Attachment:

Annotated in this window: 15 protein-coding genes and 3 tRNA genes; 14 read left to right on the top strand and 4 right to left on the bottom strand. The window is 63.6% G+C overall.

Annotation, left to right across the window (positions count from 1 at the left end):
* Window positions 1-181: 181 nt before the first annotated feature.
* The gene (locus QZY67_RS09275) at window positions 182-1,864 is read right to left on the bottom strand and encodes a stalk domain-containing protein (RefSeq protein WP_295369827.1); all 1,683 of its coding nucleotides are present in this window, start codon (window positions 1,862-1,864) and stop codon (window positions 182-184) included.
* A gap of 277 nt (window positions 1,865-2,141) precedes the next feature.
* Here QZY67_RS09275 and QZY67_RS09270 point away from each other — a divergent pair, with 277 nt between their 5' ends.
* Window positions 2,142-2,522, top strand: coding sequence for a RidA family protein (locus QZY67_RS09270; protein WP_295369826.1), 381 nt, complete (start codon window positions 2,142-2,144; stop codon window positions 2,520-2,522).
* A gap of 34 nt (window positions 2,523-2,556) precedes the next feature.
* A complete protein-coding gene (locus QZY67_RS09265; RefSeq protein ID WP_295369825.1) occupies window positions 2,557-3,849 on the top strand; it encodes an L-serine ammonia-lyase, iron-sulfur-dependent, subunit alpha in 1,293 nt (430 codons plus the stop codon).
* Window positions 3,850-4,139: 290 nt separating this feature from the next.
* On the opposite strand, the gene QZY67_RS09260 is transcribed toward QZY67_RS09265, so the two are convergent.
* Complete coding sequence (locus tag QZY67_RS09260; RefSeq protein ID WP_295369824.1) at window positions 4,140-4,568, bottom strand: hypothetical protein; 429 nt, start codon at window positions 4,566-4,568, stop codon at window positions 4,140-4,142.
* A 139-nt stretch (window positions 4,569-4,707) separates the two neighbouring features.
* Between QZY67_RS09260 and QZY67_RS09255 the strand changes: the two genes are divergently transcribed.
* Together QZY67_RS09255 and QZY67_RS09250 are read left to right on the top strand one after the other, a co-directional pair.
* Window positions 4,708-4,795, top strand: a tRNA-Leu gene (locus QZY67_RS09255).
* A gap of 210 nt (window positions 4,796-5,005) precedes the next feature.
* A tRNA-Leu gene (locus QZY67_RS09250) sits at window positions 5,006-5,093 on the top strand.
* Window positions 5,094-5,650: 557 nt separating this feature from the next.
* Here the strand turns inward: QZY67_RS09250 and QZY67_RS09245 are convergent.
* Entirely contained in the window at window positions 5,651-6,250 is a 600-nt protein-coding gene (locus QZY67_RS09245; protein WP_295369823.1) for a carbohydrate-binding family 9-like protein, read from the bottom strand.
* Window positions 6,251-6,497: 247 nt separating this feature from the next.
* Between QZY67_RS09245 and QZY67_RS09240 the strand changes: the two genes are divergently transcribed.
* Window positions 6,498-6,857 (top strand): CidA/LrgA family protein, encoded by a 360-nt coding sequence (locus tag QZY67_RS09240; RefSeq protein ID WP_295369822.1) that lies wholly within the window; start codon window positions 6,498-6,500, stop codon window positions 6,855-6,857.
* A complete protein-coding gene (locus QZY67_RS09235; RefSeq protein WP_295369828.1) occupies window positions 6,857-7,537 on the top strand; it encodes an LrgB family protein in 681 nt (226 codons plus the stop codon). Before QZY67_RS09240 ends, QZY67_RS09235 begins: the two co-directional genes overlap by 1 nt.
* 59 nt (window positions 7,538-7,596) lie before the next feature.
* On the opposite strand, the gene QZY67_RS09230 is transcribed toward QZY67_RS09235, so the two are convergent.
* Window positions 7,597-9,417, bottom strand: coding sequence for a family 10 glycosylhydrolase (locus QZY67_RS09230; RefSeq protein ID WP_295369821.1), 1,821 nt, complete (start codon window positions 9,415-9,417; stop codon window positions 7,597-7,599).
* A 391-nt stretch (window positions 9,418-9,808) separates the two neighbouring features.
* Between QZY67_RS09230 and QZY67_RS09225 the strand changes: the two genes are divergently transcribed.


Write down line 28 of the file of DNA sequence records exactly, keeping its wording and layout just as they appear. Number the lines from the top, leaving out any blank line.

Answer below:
* Window positions 7,597-9,417, bottom strand: coding sequence for a family 10 glycosylhydrolase (locus QZY67_RS09230; RefSeq protein ID WP_295369821.1), 1,821 nt, complete (start codon window positions 9,415-9,417; stop codon window positions 7,597-7,599).